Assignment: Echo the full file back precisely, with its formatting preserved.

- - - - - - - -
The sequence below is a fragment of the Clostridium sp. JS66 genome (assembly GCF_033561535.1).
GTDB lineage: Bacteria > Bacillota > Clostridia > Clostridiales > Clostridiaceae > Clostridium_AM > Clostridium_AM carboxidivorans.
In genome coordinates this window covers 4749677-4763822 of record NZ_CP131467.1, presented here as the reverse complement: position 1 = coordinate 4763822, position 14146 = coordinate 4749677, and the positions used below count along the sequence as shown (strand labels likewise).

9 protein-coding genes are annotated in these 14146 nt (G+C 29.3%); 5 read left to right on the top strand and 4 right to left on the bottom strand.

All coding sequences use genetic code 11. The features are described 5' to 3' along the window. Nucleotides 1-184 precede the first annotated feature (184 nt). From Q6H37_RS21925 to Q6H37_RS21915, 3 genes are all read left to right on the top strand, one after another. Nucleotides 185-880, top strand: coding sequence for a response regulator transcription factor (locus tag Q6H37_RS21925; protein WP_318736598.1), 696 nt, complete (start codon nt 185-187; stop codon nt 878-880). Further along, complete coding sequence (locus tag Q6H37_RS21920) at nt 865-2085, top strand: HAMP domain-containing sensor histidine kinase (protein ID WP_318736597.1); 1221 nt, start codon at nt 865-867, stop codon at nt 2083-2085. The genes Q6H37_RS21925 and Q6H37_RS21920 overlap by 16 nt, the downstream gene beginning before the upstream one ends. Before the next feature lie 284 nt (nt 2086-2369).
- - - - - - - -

The sequence below is a fragment of the Clostridium sp. JS66 genome (assembly GCF_033561535.1).
GTDB lineage: Bacteria > Bacillota > Clostridia > Clostridiales > Clostridiaceae > Clostridium_AM > Clostridium_AM carboxidivorans.
In genome coordinates this window covers 4749677-4763822 of record NZ_CP131467.1, presented here as the reverse complement: position 1 = coordinate 4763822, position 14146 = coordinate 4749677, and the positions used below count along the sequence as shown (strand labels likewise).

9 protein-coding genes are annotated in these 14146 nt (G+C 29.3%); 5 read left to right on the top strand and 4 right to left on the bottom strand.

All coding sequences use genetic code 11. The features are described 5' to 3' along the window. Nucleotides 1-184 precede the first annotated feature (184 nt). From Q6H37_RS21925 to Q6H37_RS21915, 3 genes are all read left to right on the top strand, one after another. Nucleotides 185-880, top strand: coding sequence for a response regulator transcription factor (locus tag Q6H37_RS21925; protein WP_318736598.1), 696 nt, complete (start codon nt 185-187; stop codon nt 878-880). Further along, complete coding sequence (locus tag Q6H37_RS21920) at nt 865-2085, top strand: HAMP domain-containing sensor histidine kinase (protein ID WP_318736597.1); 1221 nt, start codon at nt 865-867, stop codon at nt 2083-2085. The genes Q6H37_RS21925 and Q6H37_RS21920 overlap by 16 nt, the downstream gene beginning before the upstream one ends. Before the next feature lie 284 nt (nt 2086-2369).